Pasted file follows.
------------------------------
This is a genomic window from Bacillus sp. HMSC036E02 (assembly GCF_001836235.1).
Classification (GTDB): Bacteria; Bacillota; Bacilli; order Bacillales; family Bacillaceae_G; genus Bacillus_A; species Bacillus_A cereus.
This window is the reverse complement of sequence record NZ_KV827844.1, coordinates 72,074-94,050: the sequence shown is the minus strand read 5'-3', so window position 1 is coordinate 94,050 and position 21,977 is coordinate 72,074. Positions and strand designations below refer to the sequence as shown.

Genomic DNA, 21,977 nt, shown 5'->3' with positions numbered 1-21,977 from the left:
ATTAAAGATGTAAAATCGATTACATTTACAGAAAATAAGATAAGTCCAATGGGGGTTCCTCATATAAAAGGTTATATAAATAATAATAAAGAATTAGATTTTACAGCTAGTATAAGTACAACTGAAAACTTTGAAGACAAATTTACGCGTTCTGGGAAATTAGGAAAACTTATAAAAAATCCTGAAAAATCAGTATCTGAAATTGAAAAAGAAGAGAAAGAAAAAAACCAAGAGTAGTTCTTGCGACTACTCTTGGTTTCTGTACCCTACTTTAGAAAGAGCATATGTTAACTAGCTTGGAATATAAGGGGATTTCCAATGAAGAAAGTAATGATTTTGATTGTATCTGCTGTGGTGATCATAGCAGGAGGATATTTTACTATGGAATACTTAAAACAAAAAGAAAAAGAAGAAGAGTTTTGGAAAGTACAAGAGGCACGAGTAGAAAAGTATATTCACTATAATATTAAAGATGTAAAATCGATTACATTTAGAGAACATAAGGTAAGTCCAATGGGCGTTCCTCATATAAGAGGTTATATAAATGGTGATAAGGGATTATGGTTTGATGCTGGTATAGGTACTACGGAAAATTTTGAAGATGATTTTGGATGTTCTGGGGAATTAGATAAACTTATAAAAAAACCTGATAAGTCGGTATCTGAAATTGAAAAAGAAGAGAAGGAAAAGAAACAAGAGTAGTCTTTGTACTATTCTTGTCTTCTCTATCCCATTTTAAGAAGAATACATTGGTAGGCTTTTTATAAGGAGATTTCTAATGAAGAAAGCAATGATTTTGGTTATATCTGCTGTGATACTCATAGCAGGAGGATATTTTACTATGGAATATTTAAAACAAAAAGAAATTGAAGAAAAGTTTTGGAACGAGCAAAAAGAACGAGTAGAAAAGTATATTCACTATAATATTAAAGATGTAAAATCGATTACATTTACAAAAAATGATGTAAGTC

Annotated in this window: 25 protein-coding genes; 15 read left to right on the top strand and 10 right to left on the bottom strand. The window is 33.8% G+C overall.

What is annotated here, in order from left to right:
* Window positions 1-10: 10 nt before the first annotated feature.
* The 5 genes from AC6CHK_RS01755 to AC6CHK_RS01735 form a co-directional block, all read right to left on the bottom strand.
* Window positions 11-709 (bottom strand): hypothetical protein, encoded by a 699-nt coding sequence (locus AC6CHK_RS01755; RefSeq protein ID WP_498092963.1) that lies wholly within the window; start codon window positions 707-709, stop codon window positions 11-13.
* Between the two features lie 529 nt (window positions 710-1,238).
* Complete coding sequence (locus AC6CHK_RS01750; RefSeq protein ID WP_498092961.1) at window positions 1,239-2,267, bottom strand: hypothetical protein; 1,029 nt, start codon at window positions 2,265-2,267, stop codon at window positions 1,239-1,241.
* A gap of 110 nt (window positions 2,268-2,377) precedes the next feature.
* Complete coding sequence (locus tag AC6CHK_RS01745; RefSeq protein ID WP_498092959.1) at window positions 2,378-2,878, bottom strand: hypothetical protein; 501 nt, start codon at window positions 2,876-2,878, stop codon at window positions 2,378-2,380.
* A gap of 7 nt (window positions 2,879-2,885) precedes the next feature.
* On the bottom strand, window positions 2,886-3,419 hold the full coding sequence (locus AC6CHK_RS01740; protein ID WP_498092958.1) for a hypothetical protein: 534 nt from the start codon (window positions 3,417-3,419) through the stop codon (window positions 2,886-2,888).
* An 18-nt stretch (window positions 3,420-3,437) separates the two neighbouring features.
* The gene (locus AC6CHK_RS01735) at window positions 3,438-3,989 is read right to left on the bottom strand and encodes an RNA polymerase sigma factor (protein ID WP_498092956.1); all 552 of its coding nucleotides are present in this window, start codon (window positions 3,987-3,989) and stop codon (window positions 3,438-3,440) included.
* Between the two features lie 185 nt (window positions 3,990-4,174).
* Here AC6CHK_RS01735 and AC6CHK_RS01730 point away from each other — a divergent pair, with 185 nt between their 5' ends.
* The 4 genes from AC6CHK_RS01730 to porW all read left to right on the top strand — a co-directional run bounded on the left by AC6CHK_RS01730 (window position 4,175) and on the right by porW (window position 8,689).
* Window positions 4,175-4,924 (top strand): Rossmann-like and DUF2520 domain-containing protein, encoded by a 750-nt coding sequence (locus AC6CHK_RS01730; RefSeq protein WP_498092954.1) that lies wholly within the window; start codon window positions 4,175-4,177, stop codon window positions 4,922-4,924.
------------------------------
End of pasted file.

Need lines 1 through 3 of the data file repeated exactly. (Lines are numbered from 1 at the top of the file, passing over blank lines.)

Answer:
This is a genomic window from Bacillus sp. HMSC036E02 (assembly GCF_001836235.1).
Classification (GTDB): Bacteria; Bacillota; Bacilli; order Bacillales; family Bacillaceae_G; genus Bacillus_A; species Bacillus_A cereus.
This window is the reverse complement of sequence record NZ_KV827844.1, coordinates 72,074-94,050: the sequence shown is the minus strand read 5'-3', so window position 1 is coordinate 94,050 and position 21,977 is coordinate 72,074. Positions and strand designations below refer to the sequence as shown.